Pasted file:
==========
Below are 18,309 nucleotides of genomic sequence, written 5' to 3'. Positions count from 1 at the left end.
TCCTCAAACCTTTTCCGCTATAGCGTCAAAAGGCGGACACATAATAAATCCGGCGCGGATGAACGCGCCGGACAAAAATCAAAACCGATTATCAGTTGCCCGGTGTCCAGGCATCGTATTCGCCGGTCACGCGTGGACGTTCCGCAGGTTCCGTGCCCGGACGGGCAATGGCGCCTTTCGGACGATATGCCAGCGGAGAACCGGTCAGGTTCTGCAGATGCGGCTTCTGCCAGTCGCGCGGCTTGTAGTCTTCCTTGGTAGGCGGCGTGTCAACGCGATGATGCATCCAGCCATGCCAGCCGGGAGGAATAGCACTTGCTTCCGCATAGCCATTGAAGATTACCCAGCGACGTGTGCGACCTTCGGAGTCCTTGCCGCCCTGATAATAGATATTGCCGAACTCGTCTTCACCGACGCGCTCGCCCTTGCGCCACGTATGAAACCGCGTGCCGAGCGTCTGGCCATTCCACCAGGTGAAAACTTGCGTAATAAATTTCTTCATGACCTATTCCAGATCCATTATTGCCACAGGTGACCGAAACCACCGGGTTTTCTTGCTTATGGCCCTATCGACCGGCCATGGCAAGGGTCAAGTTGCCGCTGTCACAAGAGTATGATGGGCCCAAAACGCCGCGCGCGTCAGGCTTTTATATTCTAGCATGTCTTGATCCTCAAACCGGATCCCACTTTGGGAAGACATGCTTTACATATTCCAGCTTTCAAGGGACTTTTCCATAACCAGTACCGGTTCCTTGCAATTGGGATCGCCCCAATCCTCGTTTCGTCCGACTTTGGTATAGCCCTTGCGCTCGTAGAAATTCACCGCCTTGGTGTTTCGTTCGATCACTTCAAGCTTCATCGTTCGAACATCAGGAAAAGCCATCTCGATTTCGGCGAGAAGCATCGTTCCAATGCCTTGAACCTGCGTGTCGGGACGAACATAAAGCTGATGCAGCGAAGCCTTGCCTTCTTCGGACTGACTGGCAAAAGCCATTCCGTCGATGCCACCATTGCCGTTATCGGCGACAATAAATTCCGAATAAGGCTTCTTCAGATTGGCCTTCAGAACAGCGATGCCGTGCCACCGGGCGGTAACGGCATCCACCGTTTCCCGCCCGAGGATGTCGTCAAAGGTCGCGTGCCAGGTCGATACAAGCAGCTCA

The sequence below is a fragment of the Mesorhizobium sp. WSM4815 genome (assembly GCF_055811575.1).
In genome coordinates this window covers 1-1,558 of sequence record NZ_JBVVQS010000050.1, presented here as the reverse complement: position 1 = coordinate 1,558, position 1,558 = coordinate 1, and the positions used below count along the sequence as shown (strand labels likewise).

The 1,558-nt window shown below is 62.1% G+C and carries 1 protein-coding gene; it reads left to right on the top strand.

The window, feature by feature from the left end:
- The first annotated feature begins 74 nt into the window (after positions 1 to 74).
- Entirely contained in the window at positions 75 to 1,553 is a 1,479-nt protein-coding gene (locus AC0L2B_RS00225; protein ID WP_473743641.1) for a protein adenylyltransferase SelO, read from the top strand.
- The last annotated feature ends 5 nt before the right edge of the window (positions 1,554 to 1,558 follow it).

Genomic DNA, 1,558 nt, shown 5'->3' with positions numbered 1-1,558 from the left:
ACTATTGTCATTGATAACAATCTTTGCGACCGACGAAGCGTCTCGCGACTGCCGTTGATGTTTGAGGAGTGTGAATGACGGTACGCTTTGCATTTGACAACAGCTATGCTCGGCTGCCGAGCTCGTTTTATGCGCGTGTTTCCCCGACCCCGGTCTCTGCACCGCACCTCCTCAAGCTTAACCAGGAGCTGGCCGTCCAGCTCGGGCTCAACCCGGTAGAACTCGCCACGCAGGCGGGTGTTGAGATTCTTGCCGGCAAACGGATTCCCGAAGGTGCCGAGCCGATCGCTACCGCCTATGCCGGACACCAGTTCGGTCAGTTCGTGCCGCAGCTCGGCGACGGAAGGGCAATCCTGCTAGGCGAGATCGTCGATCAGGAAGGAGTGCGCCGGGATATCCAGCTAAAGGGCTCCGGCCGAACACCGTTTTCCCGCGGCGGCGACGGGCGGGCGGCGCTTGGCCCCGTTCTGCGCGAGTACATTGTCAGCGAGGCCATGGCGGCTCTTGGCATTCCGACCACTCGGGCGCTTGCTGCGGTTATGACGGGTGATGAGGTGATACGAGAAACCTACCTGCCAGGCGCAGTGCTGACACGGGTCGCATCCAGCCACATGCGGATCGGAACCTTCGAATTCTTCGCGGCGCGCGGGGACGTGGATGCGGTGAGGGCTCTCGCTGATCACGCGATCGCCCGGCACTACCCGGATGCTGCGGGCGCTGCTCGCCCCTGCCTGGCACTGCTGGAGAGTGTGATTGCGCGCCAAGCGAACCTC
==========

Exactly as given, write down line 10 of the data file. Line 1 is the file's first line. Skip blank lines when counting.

Genomic DNA, 1,558 nt, shown 5'->3' with positions numbered 1-1,558 from the left: